The Roma are Kosovo's everymen; the racism directed against them assumes that their stories can't be the same as others, but they are. Many interviewees were internally displaced persons, uprooted from their communities in mid 1999, and now living in extremely precarious positions. Their family structures were broken apart; their family members were abroad, or dead, or displaced somewhere else in the province. Their trauma was their uprooting, and a new, almost economic separation from their culture; they dwelled on the holidays that they could no longer 'afford' (in terms of both finances and now widely displaced family members), and they spoke of these holidays endlessly, because these celebrations were the only things that they looked forward to. This also happened in regard to weddings and other community gatherings.
In regard to customs, many interviewees were, at best, rusty about the meanings of their holidays and traditions. A few interviewees- almost all of the Prizren interviewees, especially Ibrahim Eljsani- were stellar. But Prizren is different from any other Roma community in Kosovo in that only 10% or so of the community were displaced after 1999, and they have complete and total freedom of movement within the city. Prizren’s Roma even have their own radio station. The Prizren Roma community has its own middle class; Roma own and operate their own shops and cafes. You don’t find this in any other Roma community in Kosovo.
Prizren’s Roma have an outstanding sense of their own identity. They are proud to be Roma, and they are not simply resigned to be victims. But the Roma interviewees in most other sites in Kosovo are from communities that were always structurally smaller and weaker, and more under the sway of other nationalities, be they Albanian or Serbian. Outside of Prizren, many of Kosovo’s Roma communities, and almost all interviewee sites, may not exist in the next decade or so.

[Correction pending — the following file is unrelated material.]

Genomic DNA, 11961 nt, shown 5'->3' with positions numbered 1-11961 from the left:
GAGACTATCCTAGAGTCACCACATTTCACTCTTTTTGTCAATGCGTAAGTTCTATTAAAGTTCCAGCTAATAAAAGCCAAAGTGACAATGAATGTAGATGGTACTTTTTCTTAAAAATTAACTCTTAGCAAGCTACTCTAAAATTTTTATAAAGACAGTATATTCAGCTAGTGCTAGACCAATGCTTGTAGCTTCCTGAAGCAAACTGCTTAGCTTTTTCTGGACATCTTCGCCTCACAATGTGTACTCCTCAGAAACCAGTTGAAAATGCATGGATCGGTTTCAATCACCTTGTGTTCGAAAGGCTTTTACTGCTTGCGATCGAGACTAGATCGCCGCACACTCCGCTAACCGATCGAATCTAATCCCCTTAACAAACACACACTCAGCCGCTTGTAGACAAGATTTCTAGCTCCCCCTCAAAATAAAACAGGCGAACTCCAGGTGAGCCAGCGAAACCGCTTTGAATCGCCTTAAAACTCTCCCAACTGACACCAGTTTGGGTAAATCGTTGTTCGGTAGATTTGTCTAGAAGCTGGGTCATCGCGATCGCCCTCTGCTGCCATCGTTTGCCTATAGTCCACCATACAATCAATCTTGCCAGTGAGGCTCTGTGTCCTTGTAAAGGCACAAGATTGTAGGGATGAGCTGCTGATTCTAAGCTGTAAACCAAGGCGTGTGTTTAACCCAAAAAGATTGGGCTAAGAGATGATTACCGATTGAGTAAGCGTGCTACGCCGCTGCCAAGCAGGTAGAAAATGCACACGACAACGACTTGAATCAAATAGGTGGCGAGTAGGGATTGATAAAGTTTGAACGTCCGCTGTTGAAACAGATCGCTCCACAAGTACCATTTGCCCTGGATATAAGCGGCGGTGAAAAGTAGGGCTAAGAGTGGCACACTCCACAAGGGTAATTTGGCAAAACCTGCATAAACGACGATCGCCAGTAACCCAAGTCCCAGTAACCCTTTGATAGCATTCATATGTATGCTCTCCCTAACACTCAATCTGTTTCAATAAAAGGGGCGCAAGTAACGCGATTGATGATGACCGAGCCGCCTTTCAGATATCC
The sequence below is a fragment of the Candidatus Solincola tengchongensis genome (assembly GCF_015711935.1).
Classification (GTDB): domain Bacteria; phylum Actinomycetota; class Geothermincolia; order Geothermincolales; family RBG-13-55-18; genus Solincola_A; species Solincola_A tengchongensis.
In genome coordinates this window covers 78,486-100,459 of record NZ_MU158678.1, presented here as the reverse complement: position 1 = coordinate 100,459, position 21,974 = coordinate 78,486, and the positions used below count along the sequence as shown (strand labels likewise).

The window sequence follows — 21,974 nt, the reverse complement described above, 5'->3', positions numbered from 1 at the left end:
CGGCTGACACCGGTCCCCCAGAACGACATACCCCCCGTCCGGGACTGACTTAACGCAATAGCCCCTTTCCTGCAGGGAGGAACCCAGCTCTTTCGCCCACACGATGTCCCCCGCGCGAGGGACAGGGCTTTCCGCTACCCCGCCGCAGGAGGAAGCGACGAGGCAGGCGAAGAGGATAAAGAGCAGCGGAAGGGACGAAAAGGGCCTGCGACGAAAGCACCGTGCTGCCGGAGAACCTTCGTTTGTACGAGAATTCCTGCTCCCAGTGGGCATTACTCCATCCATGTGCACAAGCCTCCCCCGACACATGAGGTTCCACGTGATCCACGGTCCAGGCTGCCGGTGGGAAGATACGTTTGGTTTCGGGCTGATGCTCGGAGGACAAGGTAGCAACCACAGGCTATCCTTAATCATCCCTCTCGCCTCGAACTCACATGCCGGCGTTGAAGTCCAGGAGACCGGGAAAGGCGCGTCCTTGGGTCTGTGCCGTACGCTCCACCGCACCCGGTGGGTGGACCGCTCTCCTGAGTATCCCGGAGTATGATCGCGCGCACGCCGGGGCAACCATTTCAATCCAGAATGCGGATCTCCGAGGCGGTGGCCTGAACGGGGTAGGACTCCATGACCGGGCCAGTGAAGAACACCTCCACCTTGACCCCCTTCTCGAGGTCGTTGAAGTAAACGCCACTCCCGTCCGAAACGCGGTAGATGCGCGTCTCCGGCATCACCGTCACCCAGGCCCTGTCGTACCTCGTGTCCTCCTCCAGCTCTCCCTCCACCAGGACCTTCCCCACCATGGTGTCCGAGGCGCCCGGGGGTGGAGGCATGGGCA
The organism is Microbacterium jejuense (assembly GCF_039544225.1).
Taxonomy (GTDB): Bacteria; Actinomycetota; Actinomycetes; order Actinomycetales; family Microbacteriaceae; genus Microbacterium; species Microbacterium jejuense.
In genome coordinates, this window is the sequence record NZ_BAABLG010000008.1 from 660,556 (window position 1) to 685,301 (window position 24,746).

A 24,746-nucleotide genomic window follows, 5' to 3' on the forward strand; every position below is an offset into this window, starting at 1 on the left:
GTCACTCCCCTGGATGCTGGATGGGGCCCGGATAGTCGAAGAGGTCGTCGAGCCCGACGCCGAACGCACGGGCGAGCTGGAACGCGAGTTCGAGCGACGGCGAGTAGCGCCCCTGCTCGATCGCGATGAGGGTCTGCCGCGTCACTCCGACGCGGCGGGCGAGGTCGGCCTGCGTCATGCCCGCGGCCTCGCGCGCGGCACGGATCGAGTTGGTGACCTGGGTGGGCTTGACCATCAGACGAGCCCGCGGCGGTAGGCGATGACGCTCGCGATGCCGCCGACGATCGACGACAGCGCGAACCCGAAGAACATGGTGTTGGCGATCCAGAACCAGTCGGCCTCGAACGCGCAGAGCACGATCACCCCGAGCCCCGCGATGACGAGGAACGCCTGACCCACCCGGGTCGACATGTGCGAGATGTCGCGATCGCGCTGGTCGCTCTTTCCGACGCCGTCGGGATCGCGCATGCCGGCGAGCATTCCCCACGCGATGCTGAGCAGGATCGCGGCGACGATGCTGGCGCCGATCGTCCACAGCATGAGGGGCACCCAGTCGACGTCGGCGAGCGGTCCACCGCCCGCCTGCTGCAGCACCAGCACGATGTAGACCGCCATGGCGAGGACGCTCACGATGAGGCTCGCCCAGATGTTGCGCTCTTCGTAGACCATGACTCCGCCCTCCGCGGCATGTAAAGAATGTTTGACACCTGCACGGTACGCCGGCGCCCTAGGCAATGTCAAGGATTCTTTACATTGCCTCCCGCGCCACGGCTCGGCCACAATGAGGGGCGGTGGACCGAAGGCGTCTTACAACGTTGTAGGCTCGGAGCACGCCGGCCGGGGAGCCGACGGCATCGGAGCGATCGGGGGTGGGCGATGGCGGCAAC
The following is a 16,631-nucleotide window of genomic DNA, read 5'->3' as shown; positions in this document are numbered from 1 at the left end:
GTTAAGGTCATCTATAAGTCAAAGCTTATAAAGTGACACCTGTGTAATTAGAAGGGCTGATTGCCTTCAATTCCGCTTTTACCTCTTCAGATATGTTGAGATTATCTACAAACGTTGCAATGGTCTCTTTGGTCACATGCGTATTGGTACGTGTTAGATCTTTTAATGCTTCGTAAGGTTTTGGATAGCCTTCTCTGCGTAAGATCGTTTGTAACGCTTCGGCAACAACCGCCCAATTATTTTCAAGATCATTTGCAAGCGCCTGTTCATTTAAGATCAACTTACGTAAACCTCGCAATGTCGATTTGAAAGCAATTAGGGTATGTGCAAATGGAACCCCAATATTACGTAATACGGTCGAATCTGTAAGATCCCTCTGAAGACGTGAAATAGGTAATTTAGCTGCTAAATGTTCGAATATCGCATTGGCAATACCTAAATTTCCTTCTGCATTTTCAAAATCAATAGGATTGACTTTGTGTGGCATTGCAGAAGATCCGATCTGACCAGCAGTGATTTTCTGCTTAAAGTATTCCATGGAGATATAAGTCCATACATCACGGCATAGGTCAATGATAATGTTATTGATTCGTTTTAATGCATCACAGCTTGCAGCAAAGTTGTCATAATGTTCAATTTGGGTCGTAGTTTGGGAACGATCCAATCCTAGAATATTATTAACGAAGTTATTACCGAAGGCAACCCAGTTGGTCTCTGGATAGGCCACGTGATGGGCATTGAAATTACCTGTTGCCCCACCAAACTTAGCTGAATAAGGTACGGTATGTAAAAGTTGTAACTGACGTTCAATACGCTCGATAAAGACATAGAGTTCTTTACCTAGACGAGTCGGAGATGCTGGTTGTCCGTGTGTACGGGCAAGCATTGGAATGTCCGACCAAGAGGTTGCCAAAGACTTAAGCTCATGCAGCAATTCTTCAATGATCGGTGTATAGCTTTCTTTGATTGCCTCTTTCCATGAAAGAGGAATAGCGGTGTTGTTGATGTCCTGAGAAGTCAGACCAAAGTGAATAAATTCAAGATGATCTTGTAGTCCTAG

With the exception of the Prizren Roma, Kosovo’s Roma will continue to be displaced due to economic and security reasons. The community of Bostan will likely have no Roma in the next five years because there is no economy there. And I mean literally no economy- no shops, no nothing, no industry. The young Roma will leave, and the old Roma will die.
Prilužje and Plemetina also have no foreseeable economic future. Roma there are dependent upon UNMIK social assistance and small-scale international aid- which will not last.
Of the interview sites outside of Prizren, Gracanica’s Roma are the most survivable Roma community, because their fate is tied to the fate of the town’s Serbs. Gracanica is the de facto capital of the truncated Serbian Kosovo- much more so than North Mitrovica- and its survivability for the near future is assured. But Gracanica’s Roma are a small population as well- though numbers fluctuate quickly, there are roughly 350 Roma there. And they will follow the same patterns as other minority communities in Kosovo, albeit with more choice- the young will immigrate and the old will fade from the picture.